Earlier audits have called attention to certain deficiencies that we again found in carrying out this audit. The 2004 AAB report on the Audit of the Efficiency and Effectiveness of the Staffing Process in Health Canada noted that the Department and branches have not yet developed and implemented a staffing strategy to support the achievement of the Department’s mandate. Occupations with shortages of qualified candidates had been identified but only limited staffing plans had been developed and implemented to address the shortages. The 2004 report also highlighted the need for a more in-depth analysis of the present demographics, project retirement and growth factors to support the development of a staffing strategy including succession planning in Health Canada; and highlighted concerns about the significant use of short-term staffing.

Objective The objective of the audit was to assess the effectiveness of human resources strategies relating to recruiting, staffing and retaining staff in the scientific and medical disciplines.





Scope and Approach The audit examined activities relating to human resources planning, recruitment and retention; and strategies related to key risk groups in the scientific and medical disciplines of Health Canada. The aspect of retention focused on issues within the Department’s control. The audit focused on the actions taken by the Human Resources Services Directorate (HRSD) within Corporate Services Branch. Contacts also included the Office of the Chief Scientist, and selected personnel in PACRB, HECSB, HPFB and FNIHB.

______________________________________________________________________________________

Health Canada Audit and Accountability Bureau Page 1 of 13 Audit of Strategies for Recruitment and Retention in Scientific and Medical Disciplines The audit was conducted in and focused on corporate initiatives taken within the National Capital Region, although selected persons responsible for recruitment in regions were contacted. The audit period focused on actions that took place since the updated Public Service Employment Act took effect on December 31, 2005.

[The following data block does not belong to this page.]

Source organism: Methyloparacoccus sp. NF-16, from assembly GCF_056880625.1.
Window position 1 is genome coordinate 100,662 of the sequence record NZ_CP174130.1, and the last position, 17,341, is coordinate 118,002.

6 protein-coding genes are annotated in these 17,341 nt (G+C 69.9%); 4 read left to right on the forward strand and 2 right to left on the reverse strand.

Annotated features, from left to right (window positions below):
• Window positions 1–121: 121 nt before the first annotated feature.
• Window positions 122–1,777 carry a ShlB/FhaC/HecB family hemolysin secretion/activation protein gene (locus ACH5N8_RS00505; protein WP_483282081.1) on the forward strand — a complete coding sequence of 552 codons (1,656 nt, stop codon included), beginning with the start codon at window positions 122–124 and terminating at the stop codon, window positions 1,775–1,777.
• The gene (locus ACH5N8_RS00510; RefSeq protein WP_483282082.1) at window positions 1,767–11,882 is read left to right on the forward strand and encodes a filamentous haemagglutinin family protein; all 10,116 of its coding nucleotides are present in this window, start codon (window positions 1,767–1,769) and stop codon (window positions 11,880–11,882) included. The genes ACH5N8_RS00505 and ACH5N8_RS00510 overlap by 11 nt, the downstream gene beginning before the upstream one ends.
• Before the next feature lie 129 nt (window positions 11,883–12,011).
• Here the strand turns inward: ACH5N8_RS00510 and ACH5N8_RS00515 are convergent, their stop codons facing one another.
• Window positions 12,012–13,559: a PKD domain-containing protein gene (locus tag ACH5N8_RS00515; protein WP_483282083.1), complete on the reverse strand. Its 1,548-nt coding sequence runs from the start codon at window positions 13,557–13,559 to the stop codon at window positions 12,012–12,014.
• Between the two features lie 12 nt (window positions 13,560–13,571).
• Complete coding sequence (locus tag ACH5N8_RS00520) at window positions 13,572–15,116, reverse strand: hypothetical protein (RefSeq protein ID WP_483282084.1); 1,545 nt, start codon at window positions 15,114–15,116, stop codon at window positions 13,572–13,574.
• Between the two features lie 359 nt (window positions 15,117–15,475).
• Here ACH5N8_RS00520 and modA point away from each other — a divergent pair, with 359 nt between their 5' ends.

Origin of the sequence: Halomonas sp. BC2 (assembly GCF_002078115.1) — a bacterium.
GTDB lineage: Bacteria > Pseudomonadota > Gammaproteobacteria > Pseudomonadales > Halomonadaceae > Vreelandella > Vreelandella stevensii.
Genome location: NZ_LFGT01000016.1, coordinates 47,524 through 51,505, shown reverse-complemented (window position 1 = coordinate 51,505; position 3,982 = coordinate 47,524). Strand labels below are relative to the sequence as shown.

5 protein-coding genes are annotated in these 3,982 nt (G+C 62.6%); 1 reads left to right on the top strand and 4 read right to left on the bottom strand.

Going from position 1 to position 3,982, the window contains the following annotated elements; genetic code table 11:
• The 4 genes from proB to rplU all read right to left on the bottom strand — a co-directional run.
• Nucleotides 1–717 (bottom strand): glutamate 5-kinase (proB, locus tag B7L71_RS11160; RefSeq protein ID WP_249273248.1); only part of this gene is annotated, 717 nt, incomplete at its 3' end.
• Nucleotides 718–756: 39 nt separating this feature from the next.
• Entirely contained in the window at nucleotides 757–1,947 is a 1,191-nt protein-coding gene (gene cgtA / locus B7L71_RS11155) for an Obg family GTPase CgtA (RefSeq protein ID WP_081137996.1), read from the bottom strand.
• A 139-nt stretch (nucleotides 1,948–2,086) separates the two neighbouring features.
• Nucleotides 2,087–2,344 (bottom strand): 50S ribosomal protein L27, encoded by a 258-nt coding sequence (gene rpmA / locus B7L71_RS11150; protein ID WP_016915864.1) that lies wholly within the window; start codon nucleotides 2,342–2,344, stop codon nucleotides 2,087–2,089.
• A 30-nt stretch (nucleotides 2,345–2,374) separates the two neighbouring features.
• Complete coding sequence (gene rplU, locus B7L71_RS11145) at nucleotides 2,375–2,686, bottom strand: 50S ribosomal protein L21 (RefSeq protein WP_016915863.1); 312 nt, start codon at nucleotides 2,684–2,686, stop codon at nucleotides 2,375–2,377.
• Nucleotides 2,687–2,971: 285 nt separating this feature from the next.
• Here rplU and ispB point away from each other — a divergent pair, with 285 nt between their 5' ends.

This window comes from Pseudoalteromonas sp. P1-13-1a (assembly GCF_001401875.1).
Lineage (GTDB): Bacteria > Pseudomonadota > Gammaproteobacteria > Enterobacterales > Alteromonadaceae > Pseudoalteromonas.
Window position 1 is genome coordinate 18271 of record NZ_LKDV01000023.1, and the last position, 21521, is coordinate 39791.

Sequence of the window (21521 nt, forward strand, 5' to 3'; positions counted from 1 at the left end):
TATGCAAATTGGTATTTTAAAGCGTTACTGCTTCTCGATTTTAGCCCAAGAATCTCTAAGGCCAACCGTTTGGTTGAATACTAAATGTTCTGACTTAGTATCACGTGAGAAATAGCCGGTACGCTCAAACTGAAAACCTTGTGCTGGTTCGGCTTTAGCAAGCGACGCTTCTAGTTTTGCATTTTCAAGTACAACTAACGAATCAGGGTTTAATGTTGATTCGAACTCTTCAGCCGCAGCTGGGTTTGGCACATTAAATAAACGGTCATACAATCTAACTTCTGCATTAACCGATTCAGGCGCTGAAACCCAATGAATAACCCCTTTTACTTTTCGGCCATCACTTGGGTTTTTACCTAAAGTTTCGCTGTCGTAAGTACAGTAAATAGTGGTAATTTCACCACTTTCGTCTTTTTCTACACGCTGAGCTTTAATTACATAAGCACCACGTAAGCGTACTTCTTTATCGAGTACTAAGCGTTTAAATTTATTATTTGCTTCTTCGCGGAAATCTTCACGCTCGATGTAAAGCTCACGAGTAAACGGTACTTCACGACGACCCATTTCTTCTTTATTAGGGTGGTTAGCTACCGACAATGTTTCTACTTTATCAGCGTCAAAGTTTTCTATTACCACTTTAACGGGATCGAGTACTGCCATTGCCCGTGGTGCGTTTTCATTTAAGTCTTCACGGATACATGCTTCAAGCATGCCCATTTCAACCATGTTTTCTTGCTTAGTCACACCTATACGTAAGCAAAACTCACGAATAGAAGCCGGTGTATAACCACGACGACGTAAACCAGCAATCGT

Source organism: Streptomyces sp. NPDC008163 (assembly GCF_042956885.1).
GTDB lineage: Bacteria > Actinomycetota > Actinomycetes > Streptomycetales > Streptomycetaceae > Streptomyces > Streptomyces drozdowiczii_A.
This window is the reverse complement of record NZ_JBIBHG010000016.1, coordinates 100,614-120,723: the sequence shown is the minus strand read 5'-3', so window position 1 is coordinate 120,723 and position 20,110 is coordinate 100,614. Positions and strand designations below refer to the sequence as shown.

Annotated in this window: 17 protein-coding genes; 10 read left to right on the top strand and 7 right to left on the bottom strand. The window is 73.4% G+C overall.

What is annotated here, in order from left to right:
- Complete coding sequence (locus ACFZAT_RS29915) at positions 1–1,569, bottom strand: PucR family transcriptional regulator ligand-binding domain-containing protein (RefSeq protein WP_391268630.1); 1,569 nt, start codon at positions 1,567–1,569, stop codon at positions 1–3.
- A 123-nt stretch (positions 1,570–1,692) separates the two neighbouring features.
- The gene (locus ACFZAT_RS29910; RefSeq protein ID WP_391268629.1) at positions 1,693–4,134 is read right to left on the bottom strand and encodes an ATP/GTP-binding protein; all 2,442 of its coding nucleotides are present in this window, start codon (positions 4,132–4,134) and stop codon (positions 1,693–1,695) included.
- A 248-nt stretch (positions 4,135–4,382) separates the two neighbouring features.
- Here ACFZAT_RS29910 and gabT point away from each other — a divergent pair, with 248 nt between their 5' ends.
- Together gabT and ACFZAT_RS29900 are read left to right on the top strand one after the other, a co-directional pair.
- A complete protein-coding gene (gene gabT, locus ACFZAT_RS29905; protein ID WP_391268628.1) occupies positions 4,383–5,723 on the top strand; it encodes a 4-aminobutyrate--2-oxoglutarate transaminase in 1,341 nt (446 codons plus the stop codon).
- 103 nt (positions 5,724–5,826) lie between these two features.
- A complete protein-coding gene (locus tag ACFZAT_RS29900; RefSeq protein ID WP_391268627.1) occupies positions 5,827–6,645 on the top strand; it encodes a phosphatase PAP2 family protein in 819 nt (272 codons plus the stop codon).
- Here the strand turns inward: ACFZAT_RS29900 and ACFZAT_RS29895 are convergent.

The audit was conducted in accordance with the Government of Canada’s Policy on Internal Audit.

Findings, Recommendations and Management Responses The audit’s findings are presented under two major headings: “Planning, recruitment and staffing” and “Retention of staff”. These headings correspond to our two Lines of Enquiry.

Planning, Recruitment and Staffing In examining this area, we looked at the Department’s human resources (HR) systems and procedures relating to planning for, and recruiting and staffing of scientific and medical staff. Our objective was to assess the adequacy of these systems. We would have expected to find that they were enabling the Department to meet its current and future needs for scientific and medical personnel in a timely and cost-effective manner. The audit found, however, weaknesses in these systems that were hindering the Department’s efforts to do so.

During the departmental risk-based audit planning exercise, AAB noted that departmental managers expressed concern with the strategies and practices for ensuring that Health Canada has sufficient qualified people to achieve its short, medium and long term objectives. The departmental Summary of Human Resources Priorities for 2007-2008 noted significant needs for scientific and medical personnel.

Human resources planning needs improvement. Effective HR planning processes are central to managing the increasing turnover rates that the Department is facing. In 2006-2007, the rate at which employees left Health Canada increased to 18.4% from 13.5% three years earlier. The growth in the departure rate was largest for indeterminate staff, increasing from 500 leaving in 2004-2005, to 911 in 2006-2007. The greatest turnover occurred in the Nursing category. In 2006-2007, some 115 indeterminate nursing staff out of a population of 547 (21%) left the Department.

Appendix B provides more detailed statistics on turnover rates for 2006-2007 and the gap between the total number of positions available and those currently filled.

Progress has occurred in developing the new human resources (HR) planning process, which is now in its second year of implementation. The process is well documented, and its objective is to integrate HR planning with operational planning. As part of the process, the Human Resources Services Directorate has developed departmental action plans to deal with recruitment and retention issues for scientific and medical personnel. These ______________________________________________________________________________________